Here I sit, in Okinawa, Japan, and the truth is I should hate being here. Years ago my mom was imprisoned by the Japanese. From 6 to 10 years old, she was held captive on the island of Indonesia. She suffered deeply through those horrific years and then into adulthood as she relived the trauma through flashbacks and nightmares.
PTSD. Depression. Pain.
My mom could have gone bitter. I could have easily grown up in a home where the Japanese were demeaned and dishonored. I could have been hardened as my mom fought through difficult days and sleepless nights. So much so that the mere thought of going to Japan would only bring harsh feelings and deep resentment.
But it didn’t happen like that.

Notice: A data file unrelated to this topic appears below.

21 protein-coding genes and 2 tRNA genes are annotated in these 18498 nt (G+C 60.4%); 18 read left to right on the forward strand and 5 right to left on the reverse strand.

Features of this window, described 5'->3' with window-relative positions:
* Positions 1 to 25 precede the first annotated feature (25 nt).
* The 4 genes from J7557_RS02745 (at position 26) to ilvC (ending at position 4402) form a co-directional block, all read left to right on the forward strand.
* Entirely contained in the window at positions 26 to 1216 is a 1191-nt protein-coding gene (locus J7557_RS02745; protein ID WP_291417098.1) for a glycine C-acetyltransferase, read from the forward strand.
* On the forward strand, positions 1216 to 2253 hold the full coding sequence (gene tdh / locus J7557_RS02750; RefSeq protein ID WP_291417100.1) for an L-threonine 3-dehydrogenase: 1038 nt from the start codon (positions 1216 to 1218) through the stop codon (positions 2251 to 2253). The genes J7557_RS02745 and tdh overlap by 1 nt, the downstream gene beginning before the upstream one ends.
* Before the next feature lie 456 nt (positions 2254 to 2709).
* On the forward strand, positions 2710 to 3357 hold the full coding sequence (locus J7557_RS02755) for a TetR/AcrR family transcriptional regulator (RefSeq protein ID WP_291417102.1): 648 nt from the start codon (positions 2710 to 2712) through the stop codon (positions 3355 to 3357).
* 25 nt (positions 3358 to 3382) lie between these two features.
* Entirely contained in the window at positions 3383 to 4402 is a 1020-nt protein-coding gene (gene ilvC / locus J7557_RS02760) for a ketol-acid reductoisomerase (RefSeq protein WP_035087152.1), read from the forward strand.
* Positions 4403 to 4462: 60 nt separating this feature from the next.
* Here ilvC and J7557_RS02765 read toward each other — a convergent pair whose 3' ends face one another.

As a young mom, my mother fought for her healing. She pursued her God. She sought out counsel. She did the hard work of forgiving… and she didn’t give up when she faced a setback or two.
As a result I am here in Okinawa with great joy in my heart. I’ve had the chance to serve at the military base, but also to go out into the community and visit shops and restaurants. The Japanese are polite, gracious and honoring. I ache for their deep losses in the recent tragedies and this weekend joined others to petition God for their needs. I am drawn to these lovely people and only wish I could do more in this painful season.
I wouldn’t feel any of these things if my mom hadn’t paved the way to the cross – refusing to give in to her past wounds and the potential bitterness that lived there.
I’m so proud of her.
Way to go, Mom. In your darkest moments, you probably didn’t realize the long-range impact of your choice to heal through forgiveness and grace – thanks for holding tight to our God and never, ever giving up.
I love you.